13-year-olds hack their health with MI2: Reflections on our Digigirlz Health Hackathon

Leatt Gilboa, 21 May 2016


Photo courtesy of Microsoft Digigirlz.

This May, MedStar Health, Microsoft, Cardinal Health, and  1776 organized a two-day health hackathon for 50 middle-school aged girls from DC public and charter schools as part of Microsoft’s Digigirlz programming, which tackles disparities in STEM education. Microsoft, Cardinal Health & MedStar trainers and mentors educated the girls on ideation techniques, app wire framing, and app design, and advised and assisted the girls in their solutioneering.

The event importantly recognized similarities between STEM education and wellness education: both are necessary to habituate at a young age, and both are drastically under-represented in the education of young Americans. For that reason, embedded into the day’s training were ways to address concrete health concerns that could directly benefit the girls’ wellbeing: managing stress and engaging in healthy habits.

The day served to address multiple truths facing the health industry:

  1. Health and tech have become inseparable, so we work to decrease the deficits in understanding and integration between these two industries.
  2. Health providers cannot provide health without the participation of our communities, but health communication often comes too late and is therefore ineffective.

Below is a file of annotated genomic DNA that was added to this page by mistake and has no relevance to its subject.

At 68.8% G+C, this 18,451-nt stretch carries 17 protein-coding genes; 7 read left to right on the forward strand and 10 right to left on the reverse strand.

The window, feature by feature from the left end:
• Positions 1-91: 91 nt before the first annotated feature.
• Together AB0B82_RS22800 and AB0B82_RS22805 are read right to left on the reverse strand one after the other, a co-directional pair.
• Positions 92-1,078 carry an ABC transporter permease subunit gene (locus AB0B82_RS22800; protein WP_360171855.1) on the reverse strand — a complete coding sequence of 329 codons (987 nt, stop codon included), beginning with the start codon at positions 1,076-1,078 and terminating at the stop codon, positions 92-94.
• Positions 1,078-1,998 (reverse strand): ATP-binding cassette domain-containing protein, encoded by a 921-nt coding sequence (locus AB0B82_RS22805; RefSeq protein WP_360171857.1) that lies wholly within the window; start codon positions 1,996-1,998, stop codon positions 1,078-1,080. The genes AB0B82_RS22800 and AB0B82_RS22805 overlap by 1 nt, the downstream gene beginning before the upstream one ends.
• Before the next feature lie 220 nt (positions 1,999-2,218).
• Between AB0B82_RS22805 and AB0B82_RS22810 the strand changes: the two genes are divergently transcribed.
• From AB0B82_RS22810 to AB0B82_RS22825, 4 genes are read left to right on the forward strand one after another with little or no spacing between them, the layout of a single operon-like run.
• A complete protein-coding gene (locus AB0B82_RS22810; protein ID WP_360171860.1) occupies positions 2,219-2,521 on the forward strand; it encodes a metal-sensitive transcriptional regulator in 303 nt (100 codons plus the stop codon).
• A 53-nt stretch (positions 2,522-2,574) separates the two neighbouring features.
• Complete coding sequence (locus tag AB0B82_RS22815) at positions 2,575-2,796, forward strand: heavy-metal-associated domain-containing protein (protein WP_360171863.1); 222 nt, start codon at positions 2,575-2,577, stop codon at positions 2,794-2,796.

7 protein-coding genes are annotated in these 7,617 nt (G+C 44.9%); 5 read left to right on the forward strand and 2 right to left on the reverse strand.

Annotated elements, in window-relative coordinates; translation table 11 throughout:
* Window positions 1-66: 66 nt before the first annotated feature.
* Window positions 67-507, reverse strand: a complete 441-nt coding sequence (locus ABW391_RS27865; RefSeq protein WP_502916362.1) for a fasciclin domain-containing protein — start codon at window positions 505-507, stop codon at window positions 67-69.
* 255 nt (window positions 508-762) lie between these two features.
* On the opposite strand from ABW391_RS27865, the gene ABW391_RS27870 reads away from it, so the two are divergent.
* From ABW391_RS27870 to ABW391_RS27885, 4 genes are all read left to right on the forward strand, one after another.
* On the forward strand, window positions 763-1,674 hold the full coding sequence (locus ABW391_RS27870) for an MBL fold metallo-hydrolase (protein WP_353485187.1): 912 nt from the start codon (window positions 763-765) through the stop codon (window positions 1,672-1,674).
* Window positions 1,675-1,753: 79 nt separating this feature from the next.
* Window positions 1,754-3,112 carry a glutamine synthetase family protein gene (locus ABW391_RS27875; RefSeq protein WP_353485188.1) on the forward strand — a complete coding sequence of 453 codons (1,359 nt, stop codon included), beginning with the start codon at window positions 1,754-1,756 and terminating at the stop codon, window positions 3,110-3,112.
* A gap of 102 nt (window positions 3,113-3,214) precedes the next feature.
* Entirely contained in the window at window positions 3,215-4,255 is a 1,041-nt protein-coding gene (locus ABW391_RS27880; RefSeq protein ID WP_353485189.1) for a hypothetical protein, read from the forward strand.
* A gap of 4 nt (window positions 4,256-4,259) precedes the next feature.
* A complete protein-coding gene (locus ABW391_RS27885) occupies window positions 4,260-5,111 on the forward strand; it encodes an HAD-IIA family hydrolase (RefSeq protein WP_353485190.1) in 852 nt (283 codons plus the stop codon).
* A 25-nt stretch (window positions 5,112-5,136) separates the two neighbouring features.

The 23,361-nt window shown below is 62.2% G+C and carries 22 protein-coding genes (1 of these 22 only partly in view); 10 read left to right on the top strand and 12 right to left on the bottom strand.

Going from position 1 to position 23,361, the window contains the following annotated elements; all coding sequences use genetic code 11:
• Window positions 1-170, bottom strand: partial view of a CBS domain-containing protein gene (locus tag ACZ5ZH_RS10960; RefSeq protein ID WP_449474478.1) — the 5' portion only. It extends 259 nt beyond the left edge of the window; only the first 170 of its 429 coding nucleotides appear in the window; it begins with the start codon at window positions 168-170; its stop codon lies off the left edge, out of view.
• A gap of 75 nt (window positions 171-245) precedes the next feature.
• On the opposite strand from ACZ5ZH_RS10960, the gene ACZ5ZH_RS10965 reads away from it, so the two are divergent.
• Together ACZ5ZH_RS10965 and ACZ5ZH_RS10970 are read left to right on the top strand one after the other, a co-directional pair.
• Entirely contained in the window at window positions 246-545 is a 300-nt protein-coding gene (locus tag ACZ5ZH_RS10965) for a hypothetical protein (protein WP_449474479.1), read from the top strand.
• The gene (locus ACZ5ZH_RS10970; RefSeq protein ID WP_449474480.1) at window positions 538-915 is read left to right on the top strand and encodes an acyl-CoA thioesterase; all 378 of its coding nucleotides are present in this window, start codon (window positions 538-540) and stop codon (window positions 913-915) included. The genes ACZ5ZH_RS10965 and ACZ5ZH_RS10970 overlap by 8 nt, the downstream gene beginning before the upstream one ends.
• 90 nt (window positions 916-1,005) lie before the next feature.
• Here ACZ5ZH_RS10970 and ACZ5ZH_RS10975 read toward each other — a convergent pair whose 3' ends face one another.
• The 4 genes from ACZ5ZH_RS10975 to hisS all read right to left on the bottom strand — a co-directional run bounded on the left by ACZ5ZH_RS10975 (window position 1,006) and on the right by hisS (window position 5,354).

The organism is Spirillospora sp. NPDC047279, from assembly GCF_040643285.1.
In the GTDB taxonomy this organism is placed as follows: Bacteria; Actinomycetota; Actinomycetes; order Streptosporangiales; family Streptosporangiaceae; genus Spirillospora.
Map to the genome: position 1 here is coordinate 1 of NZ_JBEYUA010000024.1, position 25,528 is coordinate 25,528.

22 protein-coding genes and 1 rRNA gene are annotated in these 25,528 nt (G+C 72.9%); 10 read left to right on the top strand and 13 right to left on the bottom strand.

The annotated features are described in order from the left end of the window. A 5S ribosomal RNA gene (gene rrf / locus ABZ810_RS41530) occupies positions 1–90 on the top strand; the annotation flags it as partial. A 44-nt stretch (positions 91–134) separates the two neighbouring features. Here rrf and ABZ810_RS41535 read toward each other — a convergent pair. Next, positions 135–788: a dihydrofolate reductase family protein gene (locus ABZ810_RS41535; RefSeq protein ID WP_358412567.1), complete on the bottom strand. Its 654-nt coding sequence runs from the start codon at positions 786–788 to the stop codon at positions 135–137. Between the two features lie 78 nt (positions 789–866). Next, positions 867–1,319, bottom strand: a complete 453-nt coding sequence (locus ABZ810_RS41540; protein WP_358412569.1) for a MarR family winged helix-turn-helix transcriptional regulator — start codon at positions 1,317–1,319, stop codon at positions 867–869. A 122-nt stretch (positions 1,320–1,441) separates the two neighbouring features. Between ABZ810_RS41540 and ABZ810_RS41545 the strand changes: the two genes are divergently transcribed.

3. Lack of diversity is blaring within the already small talent pool of professionals that blend health, tech, and behavioral change.

We know that only 20 percent of bachelor’s degrees in engineering, computing, and physics are earned by women. We also know that girls lose confidence and interest in math and science during middle school. Therefore, targeting middle school girls helps us to build a future with robust and diverse technical talent. In order to address health for all demographics we must be organizations that are representative of our communities.

And, indeed, the diversity of ideas presented by these girls was outstanding. Examples include an app that encourages mentorship through social media to combat struggles with bullying, an app linked to biosensors with curated music playlists meant to quell difficult emotions and encourage movement, and an app with built-in mechanisms to promote safer and more productive school environments.

The hackathon was an uplifting coming together of industry and community, technology and soft(er) science, youth and experienced professionals, education and practice…with the effect, echoed by the girls themselves during their presentations, of showing girls how to stretch the limits of their imaginations and how to, borrowing MI2’s mantra, think differently about what they can accomplish.


Photo courtesy of Microsoft Digigirlz.

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